analysis of feliks skrzynecki the poem
Copy pasted from other thread:
My gentle father
Kept pace only with the Joneses
Of his own mind's making-
Loved his garden like an only child,
Spent years walking its perimeter
From sunrise to sleep.
Alert, brisk and silent,
He swept its paths
Ten times around the world.
From cement, fingers with cracks
Like the soda he broke,
I often wondered how he existed
On five or six hours' sleep each night-
Why his arms didn't fall off
From the soil he turned
And tobacco he rolled.
His Polish friends
Always shook hands too violently,
I thought....Feliks Skrzynecki, (name in italics)
That formal addres
I never got used to.
Talking, they reminisced
About farms where paddocks flowered
With corn and wheat,
Horses they bred, pigs
They were skilled in slaughtering,
Five years of forced labour in Germany
Did not dull the softness of his blue eyes.
I never once heard
Him complain of work, the weather
Or pain. Wheb twice
They dug cancer out of his foot,
His comment was: "but I'm alive".
Growing older, I
Remember words he taught me,
Remnants of a language
I inherited unknowingly-
The curse that damned
A crew- cut, grey- haired
Who asked me in dancing- bear grunts:
"Did your father even attempt to learn English?"
On the back steps of his house,
Bordered by golden bypress,
Lawns- geraniums younger
Than both parents,
My father sits out the evening
With his dog, smoking,
Watching the stars and street lights come on,
Happy as I have never been.
Stumbling over tenses in Caesar's Gallic War ("Gal...war" in italics)
I forgot my first Polish word.
He repeated it so I never forgot.
After that, like a dumb prophet,
Watched my pegging my tents
Further and further south of Hadrian's Wall.
It is an ode written about his father. He might have written it for the occassion of his father's death, or simply because he is getting older himself and the language of his father is coming back to him.
He describes his father:
- he liked gardening
- hard worker
- didn't need much sleep
- worked in a Nazi labour camp for five years, which didn't break him. He is as kind as ever (did not dull the softness in his eyes)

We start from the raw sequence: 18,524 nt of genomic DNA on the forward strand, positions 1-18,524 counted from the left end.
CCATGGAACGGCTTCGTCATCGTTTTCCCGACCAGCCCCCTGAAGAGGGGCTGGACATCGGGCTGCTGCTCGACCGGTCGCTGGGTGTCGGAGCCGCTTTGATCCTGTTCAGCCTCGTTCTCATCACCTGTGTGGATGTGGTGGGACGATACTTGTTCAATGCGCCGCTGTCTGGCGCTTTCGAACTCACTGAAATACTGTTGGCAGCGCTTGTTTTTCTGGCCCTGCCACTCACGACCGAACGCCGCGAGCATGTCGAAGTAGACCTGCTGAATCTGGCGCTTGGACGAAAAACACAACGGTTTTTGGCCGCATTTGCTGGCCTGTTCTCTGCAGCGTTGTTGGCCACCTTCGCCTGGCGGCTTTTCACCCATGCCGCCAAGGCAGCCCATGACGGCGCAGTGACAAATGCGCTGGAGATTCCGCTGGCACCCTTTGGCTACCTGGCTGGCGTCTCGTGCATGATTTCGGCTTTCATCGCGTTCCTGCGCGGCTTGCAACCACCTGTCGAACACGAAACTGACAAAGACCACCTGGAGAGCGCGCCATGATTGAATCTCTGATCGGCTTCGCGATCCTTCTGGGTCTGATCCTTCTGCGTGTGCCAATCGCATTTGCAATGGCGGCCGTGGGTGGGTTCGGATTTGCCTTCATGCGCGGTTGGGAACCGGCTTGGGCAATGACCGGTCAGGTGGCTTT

- spoke Polish, and not english, even though he lived in the US now.
- is very happy with life and has a very positive attitude
- tried to teach his son respect for his mother tongue
The latter is amazingly put. At thirteen he is struggling with latin (de bello gallico, about the war in Gaul (modern France) by Julius Caesar, and forgets his first Polish word. There is irony here. He learns a dead language no one speaks anymore, , and starts to forget his native language, which is still very much alive.
The author also calls up the feeling of the father still being very Polish in a country not his own (he never lost his language, never even learnt english), while the author is drawn more to the new country. I think it is a story a lot of immigrants can identify with, still today.
Ironically, and this says a lot about the character of his father, it is not the author who is most happy, even though you would expect him to feel more at home. It is his father: Happy as I have never been.
let me know if you have other questions.
hey thanks desi would be able to relate this poem to a physical journey
no. No physical journey in this one. You only know his father has journeyed in the past from Poland to whereever he is living now.
By the way, the new country is Australia, not the US. See:
I need to know what this poem says about belonging
Well, Golddalek, your starting point can be that the answer to your question is a matter of opinion. It's something about which people can have different opinions. There's no right factual answer to seek. It's not like asking what's inside a box, where you can just open it and see if you are right.
Next you need to understand what "belonging" means. If you have any doubts about that, look up "belong" or "belonging" in a dictionary. If you don't have a hard copy dictionary handy, you can go on-line to
and look up "belonging" as well, but I suggest you don't just stop at the first meaning given. Look at several of the dictionaries mentioned.
You can see that the word "belonging" doesn't appear in the poem, so obviously it doesn't say anything about belonging directly. When your assignment refers to what the poem "says", it probably means what does the poem show or imply by the way it describes examples of belonging
I suggest you look for examples in the poem of someone or something belonging to something or someone or somewhere.
With a bit of imagination, and a few readings of the poem, you should be able quickly to come up with half a dozen examples, and then more. Remember, there's no right or wrong about them. They're matters of opinion. You just need to be able to explain your opinions and give reasons for them.
To start you off, where in your opinion does the poem show Felix Skrzynecki as belonging? What belongs to him? What belongs to his friends?
As for what the poem "says" about the examples of belonging you identify, that will depend on what they are.
I suggest you do this exercise, and list your ideas in a follow-up post. If you are willing to make that effort, I and other Emulers may be able and willing to help you with some follow-up suggestions.
that didnt really help but thanx anyway ian